Bob Banks photograph from The Buzzer Blog.
By Tom Hawthorn
Special to The Globe and Mail
August 10, 2009
The illustrations flowing from the prolific pen of Bob Banks interrupted the tedium of riding the bus, altered the monotony of sitting in class, made lighter the perusing of a corporate report heavy with numbers.
His style showed a deft comic touch. While much of his work cannot be described as funny in a kneeslapping manner, it should be kept in mind his assignments included textbooks and bus schedules. He did not always have much with which to work.
One of his creations became a ubiquitous symbol of a golden era in the promotion of British Columbia as a tourist destination.
In 1956, a civil servant named Lawrie Wallace conjured a fictional prospector to represent the province on the pending centenary of its founding as a mainland Crown colony. It fell to Mr. Banks to bring the character to life.
Century Sam wore a tattered hat, a kerchief around his neck, a yellow vest, and a checked red shirt. He had a chin-strap beard and eyebrows permanently arched in happy wonderment.
The pixie-like prospector appeared on coasters, brochures and felt pennants, as well as in printed advertisements promoting Greyhound bus tours and Lucky Lager breweries.
“He was a cute little geezer,” Mr. Banks said last year.
To give the grizzled feller some company, the artist conjured a Centennial Sue as a companion.
Century Sam proved so popular he was revived on several occasions by the ruling Social Credit government, for whom self-promotion was almost a sacrament. The gold panner also appeared for the centennial celebrations of 1966 (union of the colonies of British Columbia and Vancouver Island), 1967 (formation of the Dominion), and 1971 (entrance into Confederation).
Last year, the artist said he considered his rendition of Century Sam to be a distant ancestor of the 2010 Olympic mascots Miga, Sumi and Quatchi.
His interest in illustrating began at age 4 as he grew up in the working-class Grandview neighbourhood of Vancouver. He liked to draw the streetcars that rolled along Commercial Drive, which he would later recall having hard wooden benches unlike the padded seats to be found on the cars on the wealthier west side of the city.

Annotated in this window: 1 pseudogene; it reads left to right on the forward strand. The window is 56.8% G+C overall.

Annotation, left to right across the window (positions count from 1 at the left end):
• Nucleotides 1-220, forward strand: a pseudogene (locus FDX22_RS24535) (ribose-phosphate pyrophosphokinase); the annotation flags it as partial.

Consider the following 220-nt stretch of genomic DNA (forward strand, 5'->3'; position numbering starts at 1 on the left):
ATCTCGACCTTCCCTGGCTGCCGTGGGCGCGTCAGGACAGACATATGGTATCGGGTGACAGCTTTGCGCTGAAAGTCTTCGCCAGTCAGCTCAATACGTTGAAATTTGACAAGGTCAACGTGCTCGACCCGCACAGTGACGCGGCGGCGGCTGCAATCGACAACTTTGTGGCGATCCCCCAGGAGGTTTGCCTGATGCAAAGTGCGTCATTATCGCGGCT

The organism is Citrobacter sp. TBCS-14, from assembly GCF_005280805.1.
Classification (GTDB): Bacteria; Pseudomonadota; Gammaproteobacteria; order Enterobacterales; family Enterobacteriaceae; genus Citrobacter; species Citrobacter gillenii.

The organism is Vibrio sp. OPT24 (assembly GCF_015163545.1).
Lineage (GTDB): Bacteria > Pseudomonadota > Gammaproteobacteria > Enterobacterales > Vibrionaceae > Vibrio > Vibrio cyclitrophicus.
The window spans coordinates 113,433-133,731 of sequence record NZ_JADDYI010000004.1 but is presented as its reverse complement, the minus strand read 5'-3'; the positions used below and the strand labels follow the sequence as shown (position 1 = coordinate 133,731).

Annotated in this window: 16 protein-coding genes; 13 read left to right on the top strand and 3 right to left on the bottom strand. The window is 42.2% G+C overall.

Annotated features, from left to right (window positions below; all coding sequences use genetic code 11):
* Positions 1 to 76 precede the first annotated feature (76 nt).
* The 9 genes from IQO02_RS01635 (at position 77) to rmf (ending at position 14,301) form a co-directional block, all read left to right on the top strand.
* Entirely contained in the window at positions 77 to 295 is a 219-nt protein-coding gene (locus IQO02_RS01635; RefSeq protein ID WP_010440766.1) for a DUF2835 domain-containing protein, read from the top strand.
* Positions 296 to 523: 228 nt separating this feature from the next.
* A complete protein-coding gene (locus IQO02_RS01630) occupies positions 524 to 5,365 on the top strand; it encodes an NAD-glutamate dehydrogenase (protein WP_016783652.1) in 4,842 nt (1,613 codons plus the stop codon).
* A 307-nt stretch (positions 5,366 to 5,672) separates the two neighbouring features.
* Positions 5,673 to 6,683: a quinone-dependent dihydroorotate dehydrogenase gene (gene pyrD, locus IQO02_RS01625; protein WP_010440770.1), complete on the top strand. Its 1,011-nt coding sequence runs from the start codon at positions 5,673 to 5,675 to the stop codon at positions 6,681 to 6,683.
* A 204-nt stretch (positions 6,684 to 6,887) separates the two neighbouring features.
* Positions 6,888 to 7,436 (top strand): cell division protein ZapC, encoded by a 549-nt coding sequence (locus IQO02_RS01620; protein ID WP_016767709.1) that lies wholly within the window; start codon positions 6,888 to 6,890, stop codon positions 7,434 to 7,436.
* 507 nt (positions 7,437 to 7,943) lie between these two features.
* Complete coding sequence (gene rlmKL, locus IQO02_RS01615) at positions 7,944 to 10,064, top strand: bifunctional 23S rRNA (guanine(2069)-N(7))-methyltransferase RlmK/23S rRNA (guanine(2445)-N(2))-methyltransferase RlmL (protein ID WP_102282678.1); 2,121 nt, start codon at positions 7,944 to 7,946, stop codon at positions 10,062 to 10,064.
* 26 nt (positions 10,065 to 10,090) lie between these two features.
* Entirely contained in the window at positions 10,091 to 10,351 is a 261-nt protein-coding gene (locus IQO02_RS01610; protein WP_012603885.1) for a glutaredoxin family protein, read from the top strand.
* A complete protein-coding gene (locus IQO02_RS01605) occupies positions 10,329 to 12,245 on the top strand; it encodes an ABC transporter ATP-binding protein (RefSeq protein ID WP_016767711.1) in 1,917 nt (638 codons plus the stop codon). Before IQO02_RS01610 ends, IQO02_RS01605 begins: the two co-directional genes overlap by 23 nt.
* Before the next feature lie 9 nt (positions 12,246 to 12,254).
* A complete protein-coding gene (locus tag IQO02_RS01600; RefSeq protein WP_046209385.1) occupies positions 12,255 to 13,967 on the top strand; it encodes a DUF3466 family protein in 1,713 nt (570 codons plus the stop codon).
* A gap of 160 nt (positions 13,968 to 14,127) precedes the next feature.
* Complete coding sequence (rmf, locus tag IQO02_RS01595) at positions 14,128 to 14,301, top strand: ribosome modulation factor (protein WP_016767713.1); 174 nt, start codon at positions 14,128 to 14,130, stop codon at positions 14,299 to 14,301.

Transport of all types — cars, trucks, planes, ships — would became a lifelong subject of his art.
The neighbourhood would also provide inspiration of another sort later in his career. The striving children of the area’s immigrants would grow up to become lawyers and judges, the most notable of whom was Angelo Branca. Mr. Banks, a carpenter’s son, would draw their portraits on the cover of The Advocate, the publication of the Law Society of British Columbia.
He learned mechanical drawing at Vancouver Technical School, where his cartoons appeared in the 1939 yearbook. After graduation, he briefly attended the University of British Columbia before enlisting in the naval reserve. He later transferred to the Royal Canadian Air Force.
He trained as a bomb aimer, though the closest he got to be sent overseas was a posting to Newfoundland. He rose in rank to flight lieutenant.
After demobilization, he enrolled at the Vancouver School of Art, getting formal training in what would become a career lasting six decades.
An ability to read blueprints won him early assignments in painting barges and tugboats even as they were under construction in dry dock.
In 1954, he made a cold call on a potential client. The result changed his life. Mr. Banks thought his cartoons might enliven the otherwise dreary contents of The Buzzer, a palm-sized publication distributed from metal trays on the interior walls of buses and streetcars. The publication had been launched by the B.C. Electric Railway Co. in 1916 to foster customer loyalty in an era when the competition included private jitneys.
For 22 years, his simple illustrations enlivened a newsletter read by thousands seeking temporary relief from the humdrum nature of their commute.
Mr. Banks also illustrated textbooks for the J.M. Dent book publisher; provided marine drawings for Pacific Yachting magazine; offered a variety of graphics for CP Air, including art for placemats when trays were not in the upright position; and, covers for the Law Society’s journal, a gig that lasted 20 years.
His corporate clients included forestry giants such as Domtar, Canfor, MacMillan Bloedel, and Crown Zellerbach. His passion for drawing and painting transportation vehicles found expression in commissions from BC Rail and Air Canada.
“You had to be versatile to survive,” he said. “You had to do just about everything.”
His illustrations were likely seen by more British Columbians than those of any other artist. While one of his creations — Century Sam — became famous, the creator did not.
Mr. Banks liked to tell a self-deprecating story about his lack of status. One day, he spotted the illustrator Norman Rockwell enjoying a cup of coffee at a hotel restaurant. Mr. Banks invited the artist, famed for his Americana covers for the Saturday Evening Post magazine, to join him on a motor tour of nearby Stanley Park.
In the parking lot, another man interrupted to introduce himself as Charles Schulz. The creator of Charlie Brown shook hands with the illustrator of the Four Freedoms.
Mr. Banks gave them a moment together.
“What was I supposed to say? ‘Hey, fellows, I do the Buzzer cartoons’?!”
In the past year, Mr. Banks enjoyed a minor revival. He was again invited to draw for The Buzzer. As well, two of his animal prints were included in a show at the Heaventree Gallery in Vancouver last November.
Robert John Banks was born on March 2, 1923, at Vancouver. A resident of North Vancouver, he died at St. Paul’s Hospital in Vancouver on May 17. He was 86. He leaves two sons, three grandchildren, and a sister. He was predeceased by his wife, the former Elma Hanbidge, whom he married in 1947 and who died in 1990. He was also predeceased by a brother, a sister, and a grandson.